These regrettable results should not be so surprising. Austerity economics has prosperity backward. Prosperity doesn’t just “trickle down” from the top. It depends on the common investments and sources of security we agree on as members of a democracy, on institutions—especially unions—that ensure that gains are broadly shared, and on a healthy democracy that can sustain sound economic policies and check today’s economic winners from undermining the openness and dynamism of the economy. This is what prosperity economics shows, as we lay out in Part Two of this report.

Shared prosperity, according to prosperity economics, is built on three pillars: growth, security, and democracy. These three pillars support a strong, secure middle class and reinforce one another. Any agenda for economic reform therefore must focus on:

  •  dynamic, innovation-led growth—first from immediate action to jumpstart our sagging economy, and then, over the coming decades, through investment in people and productivity that leads to good jobs and rising wages;
  • security for workers and their families, for the environment, and for our public finances;
  •  a democracy that works—one based on accountability and democratic values in the private sector as well as in public life; and on a system of government that is not overwhelmed by money or hamstrung by political procedures that allow the wealthiest and most partisan to dictate policies.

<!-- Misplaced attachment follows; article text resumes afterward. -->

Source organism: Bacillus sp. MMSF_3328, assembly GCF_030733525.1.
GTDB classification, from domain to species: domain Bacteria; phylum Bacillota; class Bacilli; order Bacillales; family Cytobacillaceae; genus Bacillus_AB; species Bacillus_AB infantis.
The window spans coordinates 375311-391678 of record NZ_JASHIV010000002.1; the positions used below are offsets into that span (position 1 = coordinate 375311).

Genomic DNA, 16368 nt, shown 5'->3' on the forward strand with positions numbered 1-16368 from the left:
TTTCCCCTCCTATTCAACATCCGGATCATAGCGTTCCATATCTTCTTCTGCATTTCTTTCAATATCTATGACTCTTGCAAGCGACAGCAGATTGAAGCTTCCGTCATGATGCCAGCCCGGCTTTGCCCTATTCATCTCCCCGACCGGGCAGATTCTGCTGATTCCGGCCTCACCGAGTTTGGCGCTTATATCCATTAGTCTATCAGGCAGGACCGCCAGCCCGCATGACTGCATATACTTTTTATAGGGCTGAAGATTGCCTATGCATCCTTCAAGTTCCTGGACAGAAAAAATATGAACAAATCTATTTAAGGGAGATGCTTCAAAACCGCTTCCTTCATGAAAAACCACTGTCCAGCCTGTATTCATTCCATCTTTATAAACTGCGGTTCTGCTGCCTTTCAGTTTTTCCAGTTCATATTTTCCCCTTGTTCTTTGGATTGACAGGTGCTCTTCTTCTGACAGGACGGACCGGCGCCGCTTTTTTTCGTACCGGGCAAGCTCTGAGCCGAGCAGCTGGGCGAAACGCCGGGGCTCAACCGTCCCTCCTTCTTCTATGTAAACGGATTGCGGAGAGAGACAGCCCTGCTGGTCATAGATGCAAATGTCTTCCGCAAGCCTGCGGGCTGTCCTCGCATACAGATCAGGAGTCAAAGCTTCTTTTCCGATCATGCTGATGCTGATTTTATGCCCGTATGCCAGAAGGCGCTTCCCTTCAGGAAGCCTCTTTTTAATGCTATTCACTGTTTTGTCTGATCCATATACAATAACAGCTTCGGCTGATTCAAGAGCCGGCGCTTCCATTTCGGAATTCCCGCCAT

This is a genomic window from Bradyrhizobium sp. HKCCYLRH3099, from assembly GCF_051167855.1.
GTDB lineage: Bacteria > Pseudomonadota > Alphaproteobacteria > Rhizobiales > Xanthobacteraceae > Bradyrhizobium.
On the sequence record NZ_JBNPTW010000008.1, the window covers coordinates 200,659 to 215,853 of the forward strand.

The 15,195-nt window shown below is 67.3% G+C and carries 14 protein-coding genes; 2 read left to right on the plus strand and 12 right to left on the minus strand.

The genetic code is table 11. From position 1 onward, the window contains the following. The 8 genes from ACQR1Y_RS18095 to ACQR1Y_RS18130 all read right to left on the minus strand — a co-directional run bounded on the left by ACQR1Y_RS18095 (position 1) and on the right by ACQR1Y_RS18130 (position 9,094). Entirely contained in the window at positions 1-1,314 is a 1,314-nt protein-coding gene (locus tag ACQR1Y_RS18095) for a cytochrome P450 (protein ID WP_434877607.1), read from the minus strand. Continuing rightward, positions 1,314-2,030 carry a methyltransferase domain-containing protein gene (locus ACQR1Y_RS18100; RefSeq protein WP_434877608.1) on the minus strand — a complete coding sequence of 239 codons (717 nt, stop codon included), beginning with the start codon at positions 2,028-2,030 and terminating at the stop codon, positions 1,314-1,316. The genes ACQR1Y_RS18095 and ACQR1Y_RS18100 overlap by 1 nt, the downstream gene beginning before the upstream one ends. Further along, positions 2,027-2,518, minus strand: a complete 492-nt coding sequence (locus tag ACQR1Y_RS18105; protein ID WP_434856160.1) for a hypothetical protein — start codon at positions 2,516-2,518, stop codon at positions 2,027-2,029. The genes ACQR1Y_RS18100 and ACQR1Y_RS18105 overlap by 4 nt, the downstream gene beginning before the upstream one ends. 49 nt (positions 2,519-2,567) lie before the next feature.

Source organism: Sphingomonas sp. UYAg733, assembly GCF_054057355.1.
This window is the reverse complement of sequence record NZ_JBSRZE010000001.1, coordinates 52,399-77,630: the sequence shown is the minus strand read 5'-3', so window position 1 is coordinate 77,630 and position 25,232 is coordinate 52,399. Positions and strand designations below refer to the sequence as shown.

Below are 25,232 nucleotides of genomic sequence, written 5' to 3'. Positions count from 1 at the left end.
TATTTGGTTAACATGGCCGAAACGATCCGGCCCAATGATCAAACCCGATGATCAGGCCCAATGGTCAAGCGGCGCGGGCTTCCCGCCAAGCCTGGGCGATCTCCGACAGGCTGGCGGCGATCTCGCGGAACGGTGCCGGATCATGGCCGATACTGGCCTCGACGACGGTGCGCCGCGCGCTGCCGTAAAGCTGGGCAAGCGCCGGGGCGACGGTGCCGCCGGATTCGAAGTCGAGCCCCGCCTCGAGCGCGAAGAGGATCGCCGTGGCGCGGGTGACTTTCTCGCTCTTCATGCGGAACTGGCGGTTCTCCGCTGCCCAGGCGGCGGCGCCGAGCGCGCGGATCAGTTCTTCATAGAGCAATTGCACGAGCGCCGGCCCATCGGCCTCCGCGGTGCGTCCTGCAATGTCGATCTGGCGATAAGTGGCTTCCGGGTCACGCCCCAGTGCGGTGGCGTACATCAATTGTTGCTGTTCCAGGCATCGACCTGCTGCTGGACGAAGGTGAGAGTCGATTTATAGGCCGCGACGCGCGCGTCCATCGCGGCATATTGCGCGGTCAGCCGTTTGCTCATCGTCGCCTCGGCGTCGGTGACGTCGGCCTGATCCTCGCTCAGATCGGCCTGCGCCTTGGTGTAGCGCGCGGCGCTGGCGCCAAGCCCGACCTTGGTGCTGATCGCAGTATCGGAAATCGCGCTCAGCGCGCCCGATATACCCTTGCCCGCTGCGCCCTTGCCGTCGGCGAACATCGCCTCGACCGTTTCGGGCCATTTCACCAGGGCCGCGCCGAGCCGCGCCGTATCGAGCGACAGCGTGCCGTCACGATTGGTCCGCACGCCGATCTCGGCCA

These were the pillars that supported the rapidly growing economy of the mid-20th century. They have also characterized the most successful economic models we see in other rich democracies. And when they are actively cultivated, we see a “virtuous cycle” of shared growth—an increasingly educated, secure, and prosperous middle class reflecting and strengthening a vibrant democracy.

To rebuild the three pillars of shared prosperity, we call for bold, immediate action. This makes up Part Three—our key recommendations for strengthening the American economy now and for the future. To restart economic growth, we recommend major investments in infrastructure. To accelerate growth for the future, we call for a college system that guarantees all qualified students the chance to attend and graduate with a diploma. Economic growth will do little for most Americans, however, unless wages rise with productivity and economic security is strengthened. To this end, we call for empowering workers to engage in collective bargaining. We also show how we can reinforce Social Security and continue to improve health coverage and tackle medical costs, supporting American families and putting families, businesses, and government on firmer fiscal footing. We call too for stricter lobbying rules and public financing of our elections to limit the power of special interests and shape a government more responsive to the middle class. Each of these policies, and the others we suggest, are strongly rooted in American traditions and in solid economic theory and research. Together, they will help build a stronger, more inclusive, and more sustainable economy.

We can afford to rebuild America’s productive capacity, reconnect earnings and economic security to overall productivity, increase social mobility, and reform our political institutions. Indeed, we cannot afford to ignore these challenges. Increased global competition, growing social diversity, and other changes in our society do not stand in the way of this vision. They make it all the more imperative that we act today to create a virtuous cycle of shared growth, broad economic and fiscal security, and a vibrant participatory democracy. These are the qualities that have historically made America’s economic model one to envy—and they must guide us again today.